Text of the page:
Credit Cards And Rebuilding Credit

credit cards

There’s a lot of talk about having a sparkling credit score. But what most people don’t realize is the difference between no credit history and a poor credit history and how they affect your credit score. Even a decent credit score can be damaged if credit cards are not used wisely. On the flip side, credit cards can also be used to improve this personal financial number.

You would think that we would have a better system. You build a credit score by something you may not need, pay it off via monthly payments, and pay even more because of the interest rate (well, you may be able to avoid paying any interest). How ridiculous is this? How come credit scores cannot be dependent on school grades, ability to pay utilities on time, education, salary levels, collateral (own a home or a car and so on), criminal history, financial history, and metrics such as this? Well, this is another topic so let’s get back on track.

Using a credit card is a convenience, but it also has a direct effect on your credit score. Credit cards are often known to put people into debt.

When handled wisely, credit cards can also build or rebuild that coveted credit score. Whether you’re a student, a working professional, or a business owner (and your business will improve with tax cuts), the following are some of the ways you can rebuild this pivotal number that in some cases defines who you are with credit cards.

Limit the number of cards

There are a number of credit cards you could have. These include:

  • Gas card
  • Store card
  • Student card
  • Charge card
  • Prepaid card

People prefer to have separate cards for different purposes. But that could affect your credit score negatively. You could justify having separate cards because of rewards or discounts. But keep in mind that these discounts are not offered without a reason. Companies offering such discounts know that the majority of people do not pay off the balance in full each month, and they make a lot more money in interest than you do in savings.

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When you have credit cards, it is often a tempting prospect to spend money that you don’t have, without realizing how your credit score is getting affected and also not understanding interest rates. When you don’t pay off your dues each month, your credit score keeps dipping. Instead of having multiple cards, keep only one or two. Make sure to choose cards that have low fees and penalties.

Make full payments on time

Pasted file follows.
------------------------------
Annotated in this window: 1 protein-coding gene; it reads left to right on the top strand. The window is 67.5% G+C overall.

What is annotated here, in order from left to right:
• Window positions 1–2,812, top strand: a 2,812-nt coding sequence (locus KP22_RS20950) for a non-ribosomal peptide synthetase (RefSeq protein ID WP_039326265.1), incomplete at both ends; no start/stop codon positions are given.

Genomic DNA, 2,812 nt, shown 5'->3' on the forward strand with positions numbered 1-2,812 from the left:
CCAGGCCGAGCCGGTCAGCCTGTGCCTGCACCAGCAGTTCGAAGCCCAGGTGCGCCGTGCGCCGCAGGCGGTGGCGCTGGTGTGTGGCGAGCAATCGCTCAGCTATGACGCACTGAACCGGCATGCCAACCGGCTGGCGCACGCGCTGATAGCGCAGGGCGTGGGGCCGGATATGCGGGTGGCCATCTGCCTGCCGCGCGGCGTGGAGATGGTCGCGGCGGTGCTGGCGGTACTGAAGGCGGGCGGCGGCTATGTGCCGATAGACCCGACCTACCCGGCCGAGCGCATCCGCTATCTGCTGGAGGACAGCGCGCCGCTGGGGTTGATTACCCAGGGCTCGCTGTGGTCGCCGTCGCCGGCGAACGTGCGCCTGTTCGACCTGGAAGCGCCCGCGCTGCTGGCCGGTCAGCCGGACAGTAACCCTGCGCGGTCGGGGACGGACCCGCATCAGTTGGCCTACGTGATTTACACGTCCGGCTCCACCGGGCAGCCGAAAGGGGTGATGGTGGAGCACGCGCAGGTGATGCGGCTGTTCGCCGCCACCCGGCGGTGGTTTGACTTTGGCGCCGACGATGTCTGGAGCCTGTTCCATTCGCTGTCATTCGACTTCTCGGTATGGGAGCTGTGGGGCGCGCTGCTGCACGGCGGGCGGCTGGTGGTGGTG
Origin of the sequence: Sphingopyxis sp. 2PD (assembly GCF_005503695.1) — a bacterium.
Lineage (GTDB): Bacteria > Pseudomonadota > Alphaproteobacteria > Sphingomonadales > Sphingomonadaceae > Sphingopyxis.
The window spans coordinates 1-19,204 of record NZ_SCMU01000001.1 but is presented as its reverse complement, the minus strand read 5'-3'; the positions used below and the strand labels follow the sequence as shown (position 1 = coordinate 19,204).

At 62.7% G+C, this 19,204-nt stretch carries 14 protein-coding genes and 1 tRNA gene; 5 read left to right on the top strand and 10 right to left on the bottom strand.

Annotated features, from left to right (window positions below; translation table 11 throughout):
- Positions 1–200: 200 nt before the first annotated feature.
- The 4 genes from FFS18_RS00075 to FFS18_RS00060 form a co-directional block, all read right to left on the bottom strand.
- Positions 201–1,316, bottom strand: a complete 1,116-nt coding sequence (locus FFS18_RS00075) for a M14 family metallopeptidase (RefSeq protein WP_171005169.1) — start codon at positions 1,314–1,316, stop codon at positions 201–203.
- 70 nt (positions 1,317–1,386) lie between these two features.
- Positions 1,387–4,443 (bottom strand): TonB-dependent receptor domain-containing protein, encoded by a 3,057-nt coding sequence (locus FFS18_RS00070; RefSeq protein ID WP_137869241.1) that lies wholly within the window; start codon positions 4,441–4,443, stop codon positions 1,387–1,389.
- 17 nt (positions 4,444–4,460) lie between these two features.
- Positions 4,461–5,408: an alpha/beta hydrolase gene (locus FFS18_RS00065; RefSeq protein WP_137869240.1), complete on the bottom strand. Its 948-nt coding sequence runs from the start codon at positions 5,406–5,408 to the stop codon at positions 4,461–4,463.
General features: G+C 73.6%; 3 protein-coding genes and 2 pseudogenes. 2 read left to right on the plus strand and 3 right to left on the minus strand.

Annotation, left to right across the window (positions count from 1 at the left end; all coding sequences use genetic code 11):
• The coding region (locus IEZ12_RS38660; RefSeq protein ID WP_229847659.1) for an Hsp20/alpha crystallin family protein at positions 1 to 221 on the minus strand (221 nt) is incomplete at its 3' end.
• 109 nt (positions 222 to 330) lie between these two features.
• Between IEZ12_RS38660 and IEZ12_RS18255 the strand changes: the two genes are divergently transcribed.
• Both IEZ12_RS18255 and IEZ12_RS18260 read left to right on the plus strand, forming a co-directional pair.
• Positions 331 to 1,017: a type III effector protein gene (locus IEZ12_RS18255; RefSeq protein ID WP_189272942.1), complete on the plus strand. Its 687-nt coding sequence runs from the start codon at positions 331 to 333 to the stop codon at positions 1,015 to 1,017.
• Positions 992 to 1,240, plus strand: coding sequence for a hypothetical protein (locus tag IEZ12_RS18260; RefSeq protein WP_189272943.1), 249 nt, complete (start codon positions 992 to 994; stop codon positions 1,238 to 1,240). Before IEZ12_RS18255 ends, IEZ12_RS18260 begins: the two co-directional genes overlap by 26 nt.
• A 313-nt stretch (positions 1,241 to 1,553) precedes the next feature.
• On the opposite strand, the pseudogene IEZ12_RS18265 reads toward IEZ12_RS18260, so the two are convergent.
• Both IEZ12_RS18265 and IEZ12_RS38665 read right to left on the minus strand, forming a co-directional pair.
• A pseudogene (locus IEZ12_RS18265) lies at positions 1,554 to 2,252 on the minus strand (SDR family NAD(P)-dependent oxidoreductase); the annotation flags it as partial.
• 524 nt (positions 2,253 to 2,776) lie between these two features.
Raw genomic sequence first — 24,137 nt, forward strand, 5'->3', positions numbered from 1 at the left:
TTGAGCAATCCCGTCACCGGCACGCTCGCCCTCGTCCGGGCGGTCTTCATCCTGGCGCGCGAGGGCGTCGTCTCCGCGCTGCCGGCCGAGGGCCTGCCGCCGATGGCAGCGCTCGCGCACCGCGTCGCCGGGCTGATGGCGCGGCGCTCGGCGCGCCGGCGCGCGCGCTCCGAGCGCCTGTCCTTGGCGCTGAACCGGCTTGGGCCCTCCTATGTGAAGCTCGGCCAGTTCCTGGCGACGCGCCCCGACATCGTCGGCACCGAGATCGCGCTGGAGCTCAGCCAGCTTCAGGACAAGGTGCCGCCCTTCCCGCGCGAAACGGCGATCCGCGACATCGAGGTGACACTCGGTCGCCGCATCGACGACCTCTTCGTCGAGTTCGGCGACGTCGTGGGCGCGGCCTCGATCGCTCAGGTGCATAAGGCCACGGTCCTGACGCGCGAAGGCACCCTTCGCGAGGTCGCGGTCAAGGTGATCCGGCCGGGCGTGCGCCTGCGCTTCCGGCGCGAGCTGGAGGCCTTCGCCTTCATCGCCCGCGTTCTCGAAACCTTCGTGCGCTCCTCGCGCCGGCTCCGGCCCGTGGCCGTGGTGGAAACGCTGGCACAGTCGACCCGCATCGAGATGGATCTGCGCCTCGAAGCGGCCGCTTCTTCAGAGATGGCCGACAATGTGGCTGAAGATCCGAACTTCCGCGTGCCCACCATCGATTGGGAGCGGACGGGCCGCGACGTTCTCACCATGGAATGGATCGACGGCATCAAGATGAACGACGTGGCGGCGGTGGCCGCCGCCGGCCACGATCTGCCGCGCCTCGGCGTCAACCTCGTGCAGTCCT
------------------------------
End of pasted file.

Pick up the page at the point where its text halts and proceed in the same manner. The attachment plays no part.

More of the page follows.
Your credit score reflects your history of borrowing money and paying it back on time. A fantastic credit score means you have a record of making on-time repayments. If you have never had to borrow money, you have no credit score. That’s as bad as having a negative credit score unless you have the ability and patience to save up your money and buy things with cash which some people do but most Americans do not. Even if you don’t need a loan, you can start putting regular expenses on a credit card to help you establish credit without going into debt.

When you pay off your credit card bill in full each month on time, the card issuer reports the payments to the credit bureaus. This way you establish a record of making timely repayments and improve that magical financial number. Besides, when you make payments in full, you don’t have to pay any interest.

Limit your spending

The problem with credit cards is that money doesn’t go out of your bank account when you make purchases. It’s only when you pay your credit card bill that your account is debited. This is the biggest reason why it is easy to lose track of your spending and end up in debt.

To curb your spending, restrict your credit limit. This can be done by calling up your bank and asking to your credit limit to not be increased after a certain point. For instance, keeping your limit at $500 is a wise place to start. The less you spend, the easier it will be to pay off the bill.

Keep your used credit low

Another important factor to consider is keeping the amount of your used credit low. Using up a large portion or all of your available credit will make your credit score dip. When there is any credit card balance for a few months, make sure to use within thirty percent of your available limit. If it goes any higher than this your credit score will drop significantly.

Look for the right cards

When you have a poor or no credit score, it is difficult to get approved for a new credit card. Instead of going after just any credit card, look for the ones specifically made for people with low or bad credit. Some of the cards designed for people with bad credit are:

  • Capital One® Secured MasterCard®
  • Credit One Bank® Cash Back Rewards
  • First PREMIER® Bank MasterCard® Credit Card
  • Total VISA® Unsecured Credit Card
  • Credit One Bank® Platinum Visa® Credit Card

Although these cards do not have exciting offers or perks, they are a sagacious place to start. You can always apply for other cards when your credit score improves. It is easier to get approved for credit cards when you have an average to good credit score.

Credit cards are the salient avenue to take to build your credit score when handled responsibly. However, if you have a history of credit card debt, then it isn’t advisable to rebuild your credit score with the help from plastic. In such a case, other methods to rebuild your credit score should be used.

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